Security Camera Lenses Are Important Components
December 4th, 2018
There’s no denying the importance that security cameras can play in keeping a safe and more secure. New technologies integrated into surveillance cameras make them last longer, with better image quality, and even more ways to gather and analyze information. We’re now getting to a stage where advanced camera systems are being tested with algorithms that can actually identify and recognize criminal actions, reducing the amount of time needed to scan through footage to see what evidence has been gathered.
But for all the advances that are made on the computer side of security camera systems, there is still one basic component of the camera that, even after over a century of use, hasn’t changed much. The camera lens itself is still absolutely critical to the performance of the camera.
It’s The Eye
No matter where you place a camera in your business, it is the lens that must have a clear, unobstructed view. The lens, like the human eye, is what looks on the scene, taking in the images, while the rest of the technology in the camera preserves and records what the lens sees. However, the lens is a physical construct, is limited in what it can do based on its own physical constraints. This means that different lenses are necessary for accomplishing different things. For the purposes of surveillance, lenses fall into two primary categories.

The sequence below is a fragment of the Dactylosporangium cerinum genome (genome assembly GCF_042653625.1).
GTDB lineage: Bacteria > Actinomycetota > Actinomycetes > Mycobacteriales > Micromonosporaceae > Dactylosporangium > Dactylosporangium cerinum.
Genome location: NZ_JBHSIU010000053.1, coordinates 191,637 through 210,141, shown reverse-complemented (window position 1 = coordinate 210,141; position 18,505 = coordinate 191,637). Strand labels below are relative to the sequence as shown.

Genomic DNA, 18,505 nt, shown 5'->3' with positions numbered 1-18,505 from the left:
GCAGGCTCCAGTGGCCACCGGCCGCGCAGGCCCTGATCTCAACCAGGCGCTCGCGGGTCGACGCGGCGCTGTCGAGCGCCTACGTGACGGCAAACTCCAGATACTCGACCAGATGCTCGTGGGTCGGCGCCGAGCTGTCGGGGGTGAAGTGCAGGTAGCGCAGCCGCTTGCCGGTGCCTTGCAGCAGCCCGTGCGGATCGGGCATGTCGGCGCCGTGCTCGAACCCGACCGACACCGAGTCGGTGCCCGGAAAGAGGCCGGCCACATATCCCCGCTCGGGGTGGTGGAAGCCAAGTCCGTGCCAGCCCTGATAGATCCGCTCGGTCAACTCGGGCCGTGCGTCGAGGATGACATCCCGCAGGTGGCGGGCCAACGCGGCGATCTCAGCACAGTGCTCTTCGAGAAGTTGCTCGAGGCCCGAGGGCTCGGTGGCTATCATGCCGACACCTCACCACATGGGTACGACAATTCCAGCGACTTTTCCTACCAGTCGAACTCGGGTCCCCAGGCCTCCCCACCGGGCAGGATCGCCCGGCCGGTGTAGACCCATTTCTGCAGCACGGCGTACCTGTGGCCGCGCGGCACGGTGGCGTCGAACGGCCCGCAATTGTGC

The Fixed Lens
Fixed lenses for security cameras are perfect when a camera has to look at only one thing; a specific space. For the majority of security camera needs, the fixed lens will get the job done. Most cameras will either be stationary, looking at only one spot or rotate within a fixed field of view. In both cases, however, the distance between the space being viewed and the camera doesn’t change. A camera in a lobby, for example, only needs to look at people who are entering or leaving, all other concerns are secondary or irrelevant.
The Zoom Lens
This is a very different, more specialized form of the camera lens, requiring a more elaborate camera system to take advantage of it. With a zoom lens, the camera is now capable of focusing closer, and closer on a subject, picking out far more details. Depending on the power of the zoom lens, the license plate on a distant car can be easily read, or even the writing on a business card, or password on a smartphone display.
Zoom lenses are ideal for cameras that need to be more actively engaged and used because the lens itself is adjustable. If you have an officer monitoring a security station, looking at live feeds, that officer can use controls to steer the camera to look at desired objects or subjects, in addition to using the zoom features in order to get a closer look at things, if more detail is required. The downside, of course, is that human intervention is required to take advantage of this.
We’re not yet at the point where “smart cameras” have the judgment to monitor on their own, and make a decision about what’s worth detailed, closer surveillance, but zoom lenses are ready for that day.